One of the ongoing debates that the staffing industry has been having since 1st October has centred on the Match Perm Pay (MPP) solutions that umbrella companies are offering. Unfortunately, when the government published its guidance notes earlier this year it just served to confuse things further.
In the guidance, when referring to pay and expenses, the document reads:
Equal treatment on pay for agency workers who work through umbrella companies
Where an agency worker works through an umbrella, the pay they receive should be the same as if they had been recruited directly – or paid to a comparator if appropriate. Where an umbrella worker receives part of their pay as reimbursement for travel expenses and, for example, where a directly recruited worker or employee would receive £100 per day, the umbrella worker must still receive £100 a day but this can be made up of £80 plus £20 reimbursement of travel expenses.
A number of leading commentators in our industry have pointed to this paragraph and you have to admit, it is fairly clear on this point.
The problem comes when you read the actual Agency Workers Regulations themselves, specifically Part 2, Clause 6 which seeks to define relevant “terms and conditions” and this includes a definition of pay in paragraph 2 which reads:
For the purpose of paragraph (1)(a), “pay” means any sums payable to a worker of the hirer in connection with the worker’s employment, including any fee, bonus, commission, holiday pay or other emolument referable to the employment, whether payable under contract or otherwise, but excluding any payments or rewards within paragraph (3).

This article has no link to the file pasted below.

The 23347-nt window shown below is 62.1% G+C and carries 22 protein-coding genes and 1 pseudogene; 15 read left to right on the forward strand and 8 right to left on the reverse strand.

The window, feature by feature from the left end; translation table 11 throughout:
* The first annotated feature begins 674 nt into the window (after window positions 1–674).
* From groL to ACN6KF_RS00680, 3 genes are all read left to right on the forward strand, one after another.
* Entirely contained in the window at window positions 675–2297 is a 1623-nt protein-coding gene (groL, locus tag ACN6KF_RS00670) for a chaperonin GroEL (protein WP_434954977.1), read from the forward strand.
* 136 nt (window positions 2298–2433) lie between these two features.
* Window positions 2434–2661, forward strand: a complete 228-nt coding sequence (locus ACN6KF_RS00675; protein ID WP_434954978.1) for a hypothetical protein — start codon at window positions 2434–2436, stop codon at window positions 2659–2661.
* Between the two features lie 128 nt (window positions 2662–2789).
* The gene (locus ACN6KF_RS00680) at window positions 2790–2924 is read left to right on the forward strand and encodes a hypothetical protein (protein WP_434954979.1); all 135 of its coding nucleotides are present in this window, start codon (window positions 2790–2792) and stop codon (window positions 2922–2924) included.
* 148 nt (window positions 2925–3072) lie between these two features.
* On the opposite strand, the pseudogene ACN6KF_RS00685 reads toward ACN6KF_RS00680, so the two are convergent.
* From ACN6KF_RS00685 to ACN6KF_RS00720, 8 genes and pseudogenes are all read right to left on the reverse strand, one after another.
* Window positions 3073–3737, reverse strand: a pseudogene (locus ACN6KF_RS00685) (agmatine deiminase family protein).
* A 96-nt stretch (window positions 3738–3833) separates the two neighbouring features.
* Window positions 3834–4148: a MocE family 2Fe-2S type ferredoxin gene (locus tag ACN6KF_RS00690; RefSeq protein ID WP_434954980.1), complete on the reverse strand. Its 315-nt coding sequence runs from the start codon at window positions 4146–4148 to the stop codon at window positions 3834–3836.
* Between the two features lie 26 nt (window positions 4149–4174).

Paragraph (3) then goes on to list these exclusions and includes in point (J):
Any payment in respect to expenses incurred by the worker in carrying out the employment.
As you can see, the legislation itself is fairly clear on this point as well, expenses should not be included as part of pay and so you see the problem.
As we developed our AWR solutions at Parasol over the last two years, every single piece of legal advice we received, from both leading QCs in employment law, as well as employment tribunal judges themselves, made it very clear to us that a tribunal judge will always base their decision on what it states in the regulations themselves, not on the subsequent guidance. It is for this reason that under Parasol’s MPP model, some expenses are restricted for the worker. We believe that this is the only way to ensure the highest levels of compliance when it comes to AWR.
Until there is case law to set a precedent on this matter we will not be deviating from what the Agency Workers Regulations themselves clearly state. We don’t think it’s worth taking that risk for our staffing industry partners or our employees.
You can read the full Agency Workers Regulations on this site by clicking here.